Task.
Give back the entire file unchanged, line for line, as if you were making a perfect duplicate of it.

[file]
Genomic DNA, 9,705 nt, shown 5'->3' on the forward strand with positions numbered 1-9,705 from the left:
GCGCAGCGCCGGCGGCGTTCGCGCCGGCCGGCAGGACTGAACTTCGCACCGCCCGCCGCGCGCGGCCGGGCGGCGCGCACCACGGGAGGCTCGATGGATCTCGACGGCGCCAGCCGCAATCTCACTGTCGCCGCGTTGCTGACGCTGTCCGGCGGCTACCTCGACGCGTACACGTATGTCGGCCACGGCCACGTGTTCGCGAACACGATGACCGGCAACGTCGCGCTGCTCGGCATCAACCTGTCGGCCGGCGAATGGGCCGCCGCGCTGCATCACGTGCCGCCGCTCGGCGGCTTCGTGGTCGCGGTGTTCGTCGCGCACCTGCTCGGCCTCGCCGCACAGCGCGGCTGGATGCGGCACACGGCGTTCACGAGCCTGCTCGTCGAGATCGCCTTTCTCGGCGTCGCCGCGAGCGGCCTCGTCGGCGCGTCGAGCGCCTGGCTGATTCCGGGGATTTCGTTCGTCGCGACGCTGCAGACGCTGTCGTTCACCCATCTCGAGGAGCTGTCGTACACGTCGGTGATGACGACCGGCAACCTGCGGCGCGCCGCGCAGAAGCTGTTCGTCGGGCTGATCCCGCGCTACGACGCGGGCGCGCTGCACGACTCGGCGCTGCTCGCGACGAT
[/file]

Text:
Genomic DNA, 9,705 nt, shown 5'->3' on the forward strand with positions numbered 1-9,705 from the left:
GCGCAGCGCCGGCGGCGTTCGCGCCGGCCGGCAGGACTGAACTTCGCACCGCCCGCCGCGCGCGGCCGGGCGGCGCGCACCACGGGAGGCTCGATGGATCTCGACGGCGCCAGCCGCAATCTCACTGTCGCCGCGTTGCTGACGCTGTCCGGCGGCTACCTCGACGCGTACACGTATGTCGGCCACGGCCACGTGTTCGCGAACACGATGACCGGCAACGTCGCGCTGCTCGGCATCAACCTGTCGGCCGGCGAATGGGCCGCCGCGCTGCATCACGTGCCGCCGCTCGGCGGCTTCGTGGTCGCGGTGTTCGTCGCGCACCTGCTCGGCCTCGCCGCACAGCGCGGCTGGATGCGGCACACGGCGTTCACGAGCCTGCTCGTCGAGATCGCCTTTCTCGGCGTCGCCGCGAGCGGCCTCGTCGGCGCGTCGAGCGCCTGGCTGATTCCGGGGATTTCGTTCGTCGCGACGCTGCAGACGCTGTCGTTCACCCATCTCGAGGAGCTGTCGTACACGTCGGTGATGACGACCGGCAACCTGCGGCGCGCCGCGCAGAAGCTGTTCGTCGGGCTGATCCCGCGCTACGACGCGGGCGCGCTGCACGACTCGGCGCTGCTCGCGACGAT